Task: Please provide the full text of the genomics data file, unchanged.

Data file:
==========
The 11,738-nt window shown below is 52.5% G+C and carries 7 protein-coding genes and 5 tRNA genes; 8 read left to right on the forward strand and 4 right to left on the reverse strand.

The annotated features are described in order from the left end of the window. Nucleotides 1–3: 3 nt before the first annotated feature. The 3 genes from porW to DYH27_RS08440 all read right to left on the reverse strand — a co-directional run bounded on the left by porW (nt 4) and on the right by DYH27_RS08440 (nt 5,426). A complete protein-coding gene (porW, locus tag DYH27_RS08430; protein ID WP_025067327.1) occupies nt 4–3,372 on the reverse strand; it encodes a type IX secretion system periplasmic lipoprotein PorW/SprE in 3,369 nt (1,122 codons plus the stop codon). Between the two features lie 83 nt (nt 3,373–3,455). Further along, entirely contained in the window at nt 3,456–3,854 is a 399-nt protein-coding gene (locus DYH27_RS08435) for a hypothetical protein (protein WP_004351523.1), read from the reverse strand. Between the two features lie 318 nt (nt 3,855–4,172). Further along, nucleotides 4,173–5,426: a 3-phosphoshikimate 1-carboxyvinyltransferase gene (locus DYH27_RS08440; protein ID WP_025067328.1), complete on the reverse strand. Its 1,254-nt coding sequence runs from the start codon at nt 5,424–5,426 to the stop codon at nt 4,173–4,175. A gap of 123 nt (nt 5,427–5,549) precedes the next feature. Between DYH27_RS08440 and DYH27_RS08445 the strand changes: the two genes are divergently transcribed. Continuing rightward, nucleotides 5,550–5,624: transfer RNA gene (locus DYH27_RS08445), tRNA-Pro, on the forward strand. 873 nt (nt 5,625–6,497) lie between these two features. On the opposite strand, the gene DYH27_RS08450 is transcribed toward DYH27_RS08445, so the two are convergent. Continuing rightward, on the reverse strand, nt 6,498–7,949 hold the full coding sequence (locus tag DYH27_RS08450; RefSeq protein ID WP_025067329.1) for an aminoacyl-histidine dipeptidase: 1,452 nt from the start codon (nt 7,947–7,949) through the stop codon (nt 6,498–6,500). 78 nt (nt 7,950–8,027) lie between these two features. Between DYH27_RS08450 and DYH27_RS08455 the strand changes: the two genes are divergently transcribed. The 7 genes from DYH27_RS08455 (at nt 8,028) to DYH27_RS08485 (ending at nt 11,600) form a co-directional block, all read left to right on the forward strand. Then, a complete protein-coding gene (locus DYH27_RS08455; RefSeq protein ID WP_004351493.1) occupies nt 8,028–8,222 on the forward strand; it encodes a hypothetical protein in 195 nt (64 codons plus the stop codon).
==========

The 11,738-nt window shown below is 52.5% G+C and carries 7 protein-coding genes and 5 tRNA genes; 8 read left to right on the forward strand and 4 right to left on the reverse strand.

The annotated features are described in order from the left end of the window. Nucleotides 1–3: 3 nt before the first annotated feature. The 3 genes from porW to DYH27_RS08440 all read right to left on the reverse strand — a co-directional run bounded on the left by porW (nt 4) and on the right by DYH27_RS08440 (nt 5,426). A complete protein-coding gene (porW, locus tag DYH27_RS08430; protein ID WP_025067327.1) occupies nt 4–3,372 on the reverse strand; it encodes a type IX secretion system periplasmic lipoprotein PorW/SprE in 3,369 nt (1,122 codons plus the stop codon). Between the two features lie 83 nt (nt 3,373–3,455). Further along, entirely contained in the window at nt 3,456–3,854 is a 399-nt protein-coding gene (locus DYH27_RS08435) for a hypothetical protein (protein WP_004351523.1), read from the reverse strand. Between the two features lie 318 nt (nt 3,855–4,172). Further along, nucleotides 4,173–5,426: a 3-phosphoshikimate 1-carboxyvinyltransferase gene (locus DYH27_RS08440; protein ID WP_025067328.1), complete on the reverse strand. Its 1,254-nt coding sequence runs from the start codon at nt 5,424–5,426 to the stop codon at nt 4,173–4,175. A gap of 123 nt (nt 5,427–5,549) precedes the next feature. Between DYH27_RS08440 and DYH27_RS08445 the strand changes: the two genes are divergently transcribed. Continuing rightward, nucleotides 5,550–5,624: transfer RNA gene (locus DYH27_RS08445), tRNA-Pro, on the forward strand. 873 nt (nt 5,625–6,497) lie between these two features. On the opposite strand, the gene DYH27_RS08450 is transcribed toward DYH27_RS08445, so the two are convergent. Continuing rightward, on the reverse strand, nt 6,498–7,949 hold the full coding sequence (locus tag DYH27_RS08450; RefSeq protein ID WP_025067329.1) for an aminoacyl-histidine dipeptidase: 1,452 nt from the start codon (nt 7,947–7,949) through the stop codon (nt 6,498–6,500). 78 nt (nt 7,950–8,027) lie between these two features. Between DYH27_RS08450 and DYH27_RS08455 the strand changes: the two genes are divergently transcribed. The 7 genes from DYH27_RS08455 (at nt 8,028) to DYH27_RS08485 (ending at nt 11,600) form a co-directional block, all read left to right on the forward strand. Then, a complete protein-coding gene (locus DYH27_RS08455; RefSeq protein ID WP_004351493.1) occupies nt 8,028–8,222 on the forward strand; it encodes a hypothetical protein in 195 nt (64 codons plus the stop codon).